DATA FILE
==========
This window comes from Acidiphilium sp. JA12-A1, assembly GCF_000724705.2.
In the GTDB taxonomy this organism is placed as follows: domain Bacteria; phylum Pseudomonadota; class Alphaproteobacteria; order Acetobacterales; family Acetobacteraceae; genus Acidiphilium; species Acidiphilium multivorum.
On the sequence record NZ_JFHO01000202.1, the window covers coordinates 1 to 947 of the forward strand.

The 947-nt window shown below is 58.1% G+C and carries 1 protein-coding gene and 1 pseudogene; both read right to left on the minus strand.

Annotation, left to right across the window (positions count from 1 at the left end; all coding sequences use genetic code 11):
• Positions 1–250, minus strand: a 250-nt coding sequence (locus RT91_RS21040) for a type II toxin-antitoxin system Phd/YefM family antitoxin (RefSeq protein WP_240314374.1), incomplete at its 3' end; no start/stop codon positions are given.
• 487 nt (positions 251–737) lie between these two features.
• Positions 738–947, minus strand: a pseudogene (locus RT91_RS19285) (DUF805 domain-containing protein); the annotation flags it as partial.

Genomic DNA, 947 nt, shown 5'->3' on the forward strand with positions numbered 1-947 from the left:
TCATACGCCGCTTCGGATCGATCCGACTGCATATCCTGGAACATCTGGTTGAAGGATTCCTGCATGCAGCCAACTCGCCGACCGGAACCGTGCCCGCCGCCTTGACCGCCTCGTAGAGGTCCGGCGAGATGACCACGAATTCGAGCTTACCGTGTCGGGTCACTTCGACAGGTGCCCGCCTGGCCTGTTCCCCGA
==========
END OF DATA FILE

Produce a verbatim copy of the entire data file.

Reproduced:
This window comes from Acidiphilium sp. JA12-A1, assembly GCF_000724705.2.
In the GTDB taxonomy this organism is placed as follows: domain Bacteria; phylum Pseudomonadota; class Alphaproteobacteria; order Acetobacterales; family Acetobacteraceae; genus Acidiphilium; species Acidiphilium multivorum.
On the sequence record NZ_JFHO01000202.1, the window covers coordinates 1 to 947 of the forward strand.

The 947-nt window shown below is 58.1% G+C and carries 1 protein-coding gene and 1 pseudogene; both read right to left on the minus strand.

Annotation, left to right across the window (positions count from 1 at the left end; all coding sequences use genetic code 11):
• Positions 1–250, minus strand: a 250-nt coding sequence (locus RT91_RS21040) for a type II toxin-antitoxin system Phd/YefM family antitoxin (RefSeq protein WP_240314374.1), incomplete at its 3' end; no start/stop codon positions are given.
• 487 nt (positions 251–737) lie between these two features.
• Positions 738–947, minus strand: a pseudogene (locus RT91_RS19285) (DUF805 domain-containing protein); the annotation flags it as partial.

Genomic DNA, 947 nt, shown 5'->3' on the forward strand with positions numbered 1-947 from the left:
TCATACGCCGCTTCGGATCGATCCGACTGCATATCCTGGAACATCTGGTTGAAGGATTCCTGCATGCAGCCAACTCGCCGACCGGAACCGTGCCCGCCGCCTTGACCGCCTCGTAGAGGTCCGGCGAGATGACCACGAATTCGAGCTTACCGTGTCGGGTCACTTCGACAGGTGCCCGCCTGGCCTGTTCCCCGA